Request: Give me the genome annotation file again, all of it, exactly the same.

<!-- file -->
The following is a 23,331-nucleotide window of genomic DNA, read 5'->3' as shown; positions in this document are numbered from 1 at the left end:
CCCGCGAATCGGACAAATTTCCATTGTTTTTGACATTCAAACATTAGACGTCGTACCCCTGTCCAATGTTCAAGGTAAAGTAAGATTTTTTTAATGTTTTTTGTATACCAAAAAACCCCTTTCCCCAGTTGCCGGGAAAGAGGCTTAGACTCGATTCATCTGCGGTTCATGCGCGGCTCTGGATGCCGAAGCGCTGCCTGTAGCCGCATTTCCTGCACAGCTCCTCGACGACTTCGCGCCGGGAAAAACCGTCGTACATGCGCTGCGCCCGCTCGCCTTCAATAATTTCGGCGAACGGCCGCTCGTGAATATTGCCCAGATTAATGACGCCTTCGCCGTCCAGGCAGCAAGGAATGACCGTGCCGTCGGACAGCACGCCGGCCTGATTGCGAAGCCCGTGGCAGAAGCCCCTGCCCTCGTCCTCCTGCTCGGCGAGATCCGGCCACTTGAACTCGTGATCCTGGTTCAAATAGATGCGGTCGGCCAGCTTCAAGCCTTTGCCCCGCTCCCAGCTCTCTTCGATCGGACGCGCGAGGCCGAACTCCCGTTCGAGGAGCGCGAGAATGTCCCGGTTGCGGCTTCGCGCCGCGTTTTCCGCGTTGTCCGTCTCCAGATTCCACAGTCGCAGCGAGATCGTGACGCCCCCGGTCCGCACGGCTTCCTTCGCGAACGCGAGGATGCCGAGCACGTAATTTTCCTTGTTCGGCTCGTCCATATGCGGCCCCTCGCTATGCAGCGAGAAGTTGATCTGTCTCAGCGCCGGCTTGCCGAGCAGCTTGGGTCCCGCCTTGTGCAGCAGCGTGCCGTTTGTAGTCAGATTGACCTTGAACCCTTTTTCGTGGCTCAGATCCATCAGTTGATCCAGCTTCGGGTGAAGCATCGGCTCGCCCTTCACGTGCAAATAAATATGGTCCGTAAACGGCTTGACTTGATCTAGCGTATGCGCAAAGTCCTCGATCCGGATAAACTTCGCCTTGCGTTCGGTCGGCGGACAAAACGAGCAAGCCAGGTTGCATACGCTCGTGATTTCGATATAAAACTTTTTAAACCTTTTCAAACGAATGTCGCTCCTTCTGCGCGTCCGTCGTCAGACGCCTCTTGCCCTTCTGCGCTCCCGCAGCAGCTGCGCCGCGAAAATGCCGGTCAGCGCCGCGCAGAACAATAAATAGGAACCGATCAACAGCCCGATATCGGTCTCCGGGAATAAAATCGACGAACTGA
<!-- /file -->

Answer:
The following is a 23,331-nucleotide window of genomic DNA, read 5'->3' as shown; positions in this document are numbered from 1 at the left end:
CCCGCGAATCGGACAAATTTCCATTGTTTTTGACATTCAAACATTAGACGTCGTACCCCTGTCCAATGTTCAAGGTAAAGTAAGATTTTTTTAATGTTTTTTGTATACCAAAAAACCCCTTTCCCCAGTTGCCGGGAAAGAGGCTTAGACTCGATTCATCTGCGGTTCATGCGCGGCTCTGGATGCCGAAGCGCTGCCTGTAGCCGCATTTCCTGCACAGCTCCTCGACGACTTCGCGCCGGGAAAAACCGTCGTACATGCGCTGCGCCCGCTCGCCTTCAATAATTTCGGCGAACGGCCGCTCGTGAATATTGCCCAGATTAATGACGCCTTCGCCGTCCAGGCAGCAAGGAATGACCGTGCCGTCGGACAGCACGCCGGCCTGATTGCGAAGCCCGTGGCAGAAGCCCCTGCCCTCGTCCTCCTGCTCGGCGAGATCCGGCCACTTGAACTCGTGATCCTGGTTCAAATAGATGCGGTCGGCCAGCTTCAAGCCTTTGCCCCGCTCCCAGCTCTCTTCGATCGGACGCGCGAGGCCGAACTCCCGTTCGAGGAGCGCGAGAATGTCCCGGTTGCGGCTTCGCGCCGCGTTTTCCGCGTTGTCCGTCTCCAGATTCCACAGTCGCAGCGAGATCGTGACGCCCCCGGTCCGCACGGCTTCCTTCGCGAACGCGAGGATGCCGAGCACGTAATTTTCCTTGTTCGGCTCGTCCATATGCGGCCCCTCGCTATGCAGCGAGAAGTTGATCTGTCTCAGCGCCGGCTTGCCGAGCAGCTTGGGTCCCGCCTTGTGCAGCAGCGTGCCGTTTGTAGTCAGATTGACCTTGAACCCTTTTTCGTGGCTCAGATCCATCAGTTGATCCAGCTTCGGGTGAAGCATCGGCTCGCCCTTCACGTGCAAATAAATATGGTCCGTAAACGGCTTGACTTGATCTAGCGTATGCGCAAAGTCCTCGATCCGGATAAACTTCGCCTTGCGTTCGGTCGGCGGACAAAACGAGCAAGCCAGGTTGCATACGCTCGTGATTTCGATATAAAACTTTTTAAACCTTTTCAAACGAATGTCGCTCCTTCTGCGCGTCCGTCGTCAGACGCCTCTTGCCCTTCTGCGCTCCCGCAGCAGCTGCGCCGCGAAAATGCCGGTCAGCGCCGCGCAGAACAATAAATAGGAACCGATCAACAGCCCGATATCGGTCTCCGGGAATAAAATCGACGAACTGA